Football journey: Tiquan Underwood

December, 3, 2011
12/03/11
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Elsa/Getty ImagesTiquan Underwood in his Patriots debut in the preseason vs. Giants.
FOXBOROUGH, Mass. – There are things that happen behind the scenes that can make a big difference to a player. For receiver Tiquan Underwood, last week’s meeting with quarterback Tom Brady was one of them.

It was early Monday morning, around 2 a.m., and the team had just returned from Philadelphia. In a 38-20 win over the Eagles, Underwood had dropped a would-be touchdown catch and it would have been easy for him to get down on himself.

That’s when Brady stepped in as the two waited for their windshields to defrost in the players' parking lot at Gillette Stadium.

“You go 10 weeks not being on an NFL roster and then you get that one moment you’ve been waiting for the whole time, and for it to be an unsuccessful play …” Underwood said.

“Afterwards, Tom had some great words for me. He said ‘football is a mental game and guys are going to mess up and have mistakes. It’s part of the game and we’re not trying to mess up.’ He said as long as you don’t make it a habit and you continue to get better, you’re going to be all right. That was very encouraging, especially coming from a guy like that.”

That helped Underwood bury the dropped pass, and now he’s hoping to build on his surprising amount of playing time. Coaches seem high on him.

The 25-year-old Underwood shared his “football journey” with ESPNBoston.com this week:

When he first started playing football: “I was 7 years old, playing Pop Warner in Franklin Township in New Jersey. We were the Franklin Warriors. That was my first taste of football.”

What made him go out for football: “Living with my aunt and uncle, I was always watching it on TV. My uncle, Daikiel Shorts, played at Franklin High School and at Delaware State, and he was pretty good. So they signed me up.”

What positions he played: “I started as a tight end, and then moved to running back and quarterback. And then just quarterback from then on. In high school, I played quarterback and receiver and just loved playing offense. I played a little safety in high school, but I just love offense.”

Top memories at Notre Dame High School in Lawrenceville, N.J.: “I would just say the bond we had on our teams. We never lost a conference game. We lost in the playoffs every year, but it was a tight bond and that’s where I really learned it’s all about a team and not individuals. One of my close friends on the team was Rich Gunnell, a receiver who went to Boston College.”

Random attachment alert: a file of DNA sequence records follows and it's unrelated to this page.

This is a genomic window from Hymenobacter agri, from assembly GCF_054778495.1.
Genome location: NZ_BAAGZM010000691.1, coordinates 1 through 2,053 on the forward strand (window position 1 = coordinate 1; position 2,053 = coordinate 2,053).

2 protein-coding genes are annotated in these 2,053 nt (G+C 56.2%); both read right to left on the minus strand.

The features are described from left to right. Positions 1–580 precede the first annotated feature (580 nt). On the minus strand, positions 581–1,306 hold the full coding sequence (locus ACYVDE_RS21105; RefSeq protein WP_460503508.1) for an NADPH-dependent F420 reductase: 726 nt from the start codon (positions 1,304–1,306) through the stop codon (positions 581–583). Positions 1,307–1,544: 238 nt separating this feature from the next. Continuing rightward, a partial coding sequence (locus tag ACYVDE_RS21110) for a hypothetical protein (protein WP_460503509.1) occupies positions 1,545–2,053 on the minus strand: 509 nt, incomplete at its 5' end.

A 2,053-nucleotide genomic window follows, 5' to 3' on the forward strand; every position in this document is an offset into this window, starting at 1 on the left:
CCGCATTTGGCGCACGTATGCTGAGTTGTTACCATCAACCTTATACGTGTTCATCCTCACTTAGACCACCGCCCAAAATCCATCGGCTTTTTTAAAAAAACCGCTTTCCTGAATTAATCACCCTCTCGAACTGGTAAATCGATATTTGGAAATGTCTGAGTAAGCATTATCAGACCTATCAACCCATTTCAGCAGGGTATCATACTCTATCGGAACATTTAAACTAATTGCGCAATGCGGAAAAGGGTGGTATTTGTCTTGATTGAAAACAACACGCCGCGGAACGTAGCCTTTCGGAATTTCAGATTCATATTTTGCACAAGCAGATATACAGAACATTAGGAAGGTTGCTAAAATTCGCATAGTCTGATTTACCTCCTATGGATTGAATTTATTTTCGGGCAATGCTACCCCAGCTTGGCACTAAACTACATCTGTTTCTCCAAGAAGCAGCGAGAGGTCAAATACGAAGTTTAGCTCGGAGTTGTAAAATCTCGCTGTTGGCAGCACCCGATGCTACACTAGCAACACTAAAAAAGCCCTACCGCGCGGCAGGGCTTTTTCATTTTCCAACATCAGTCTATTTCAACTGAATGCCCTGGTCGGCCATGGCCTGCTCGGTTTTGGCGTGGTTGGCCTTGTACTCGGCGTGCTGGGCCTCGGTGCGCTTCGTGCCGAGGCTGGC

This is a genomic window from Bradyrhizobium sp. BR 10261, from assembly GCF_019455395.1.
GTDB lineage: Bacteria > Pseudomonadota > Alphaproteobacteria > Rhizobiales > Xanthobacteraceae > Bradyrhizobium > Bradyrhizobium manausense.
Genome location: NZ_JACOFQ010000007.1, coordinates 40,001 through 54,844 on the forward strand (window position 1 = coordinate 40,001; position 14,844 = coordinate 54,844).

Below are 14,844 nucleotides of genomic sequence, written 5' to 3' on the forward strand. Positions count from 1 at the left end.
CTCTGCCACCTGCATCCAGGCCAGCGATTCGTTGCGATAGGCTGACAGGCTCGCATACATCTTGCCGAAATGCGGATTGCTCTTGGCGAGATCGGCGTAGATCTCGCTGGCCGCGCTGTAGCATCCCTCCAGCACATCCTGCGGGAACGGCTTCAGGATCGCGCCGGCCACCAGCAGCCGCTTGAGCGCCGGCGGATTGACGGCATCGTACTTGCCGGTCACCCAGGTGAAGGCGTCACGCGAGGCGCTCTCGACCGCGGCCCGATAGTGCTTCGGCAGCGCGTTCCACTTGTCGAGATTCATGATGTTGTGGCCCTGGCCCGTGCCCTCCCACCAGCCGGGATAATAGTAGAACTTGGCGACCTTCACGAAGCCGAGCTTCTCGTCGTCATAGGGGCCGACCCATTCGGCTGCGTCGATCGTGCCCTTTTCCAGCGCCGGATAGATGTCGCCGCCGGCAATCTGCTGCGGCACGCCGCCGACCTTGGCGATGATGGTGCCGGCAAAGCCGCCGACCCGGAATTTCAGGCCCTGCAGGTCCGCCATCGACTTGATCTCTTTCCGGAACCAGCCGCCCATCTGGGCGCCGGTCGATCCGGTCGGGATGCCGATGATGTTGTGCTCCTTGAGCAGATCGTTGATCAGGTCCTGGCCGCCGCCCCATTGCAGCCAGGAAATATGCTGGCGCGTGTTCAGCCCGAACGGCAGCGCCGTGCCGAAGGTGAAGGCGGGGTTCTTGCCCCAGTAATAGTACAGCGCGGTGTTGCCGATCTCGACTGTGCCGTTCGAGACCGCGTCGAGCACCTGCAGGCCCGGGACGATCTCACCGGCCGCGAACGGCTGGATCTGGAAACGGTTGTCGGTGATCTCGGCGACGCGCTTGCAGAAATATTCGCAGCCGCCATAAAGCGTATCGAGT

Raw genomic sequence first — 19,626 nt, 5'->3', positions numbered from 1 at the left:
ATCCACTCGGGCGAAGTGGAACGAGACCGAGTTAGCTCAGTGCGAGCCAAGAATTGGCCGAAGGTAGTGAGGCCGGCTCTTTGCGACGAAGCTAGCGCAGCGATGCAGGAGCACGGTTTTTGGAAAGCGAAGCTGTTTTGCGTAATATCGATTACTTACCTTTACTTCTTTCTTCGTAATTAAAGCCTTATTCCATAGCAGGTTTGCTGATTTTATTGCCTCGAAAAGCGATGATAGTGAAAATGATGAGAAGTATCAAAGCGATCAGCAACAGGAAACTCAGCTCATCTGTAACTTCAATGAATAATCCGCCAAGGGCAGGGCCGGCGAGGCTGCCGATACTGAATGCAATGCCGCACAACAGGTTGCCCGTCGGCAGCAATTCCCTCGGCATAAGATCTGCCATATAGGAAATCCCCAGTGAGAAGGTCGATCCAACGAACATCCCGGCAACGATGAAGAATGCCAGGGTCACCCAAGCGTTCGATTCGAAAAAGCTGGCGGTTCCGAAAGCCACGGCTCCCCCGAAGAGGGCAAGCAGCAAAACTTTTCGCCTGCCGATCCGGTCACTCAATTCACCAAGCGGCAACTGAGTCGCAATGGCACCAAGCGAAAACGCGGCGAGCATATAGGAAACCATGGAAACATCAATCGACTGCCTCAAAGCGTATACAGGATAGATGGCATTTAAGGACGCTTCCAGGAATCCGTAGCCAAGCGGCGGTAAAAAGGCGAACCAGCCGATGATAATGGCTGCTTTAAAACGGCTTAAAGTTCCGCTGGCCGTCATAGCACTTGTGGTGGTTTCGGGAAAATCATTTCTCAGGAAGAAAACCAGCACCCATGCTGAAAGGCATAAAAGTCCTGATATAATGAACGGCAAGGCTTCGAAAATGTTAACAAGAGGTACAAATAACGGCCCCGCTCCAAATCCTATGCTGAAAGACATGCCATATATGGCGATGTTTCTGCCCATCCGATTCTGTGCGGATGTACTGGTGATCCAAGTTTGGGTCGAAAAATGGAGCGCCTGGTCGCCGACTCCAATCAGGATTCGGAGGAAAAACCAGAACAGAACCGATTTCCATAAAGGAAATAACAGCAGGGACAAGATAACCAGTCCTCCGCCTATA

Jim McIsaac/Getty ImagesUnderwood at Rutgers.
Why he decided to attend Rutgers: “They were 4-7 my senior year of high school and people were like ‘Why are you going there?’ I wanted to stay home so my family could come to my games, and if I needed anything, it was a close drive home. And what better than to turn a program around than in your home state.”

Top memories at Rutgers, where he started 32 of 49 games and totaled 132 receptions, 1,931 yards and 16 touchdowns: “Louisville was No. 2 in the country and we beat them on national television, a night game. That pretty much put us on the map, from then on. To this day, when I tell people I went to Rutgers, they’ll ask, 'Were you there with Ray Rice when they beat Louisville?’ So there were a lot of people watching that game that night.”

Expectations entering the 2009 NFL draft: “The draft process, you really never know. I got drafted in the seventh round (253rd overall by the Jaguars), but I didn’t have any expectations. When you don’t have expectations, you’re not upset about the outcome. To play in the National Football League, and put on that helmet and jersey, was a dream come true.”

Summing up his two-plus years with the Jaguars (13 games played, 8 receptions): “I was just a young receiver trying to find his way and step through the door. That’s what it’s about in this league. I’ve learned a lot on the business side and on the field as well. My first year, I was down there with Torry Holt and he taught me a lot. Coming here, some players took me under their wing – Deion Branch, Kevin Faulk, Wes Welker, a bunch of the receivers. I’m just trying to learn. The more you know, the better you’ll be. Also, the more you can do, the better off you’ll be. That’s what I’m trying to do, be consistent every day, and show that I’m a smart player.”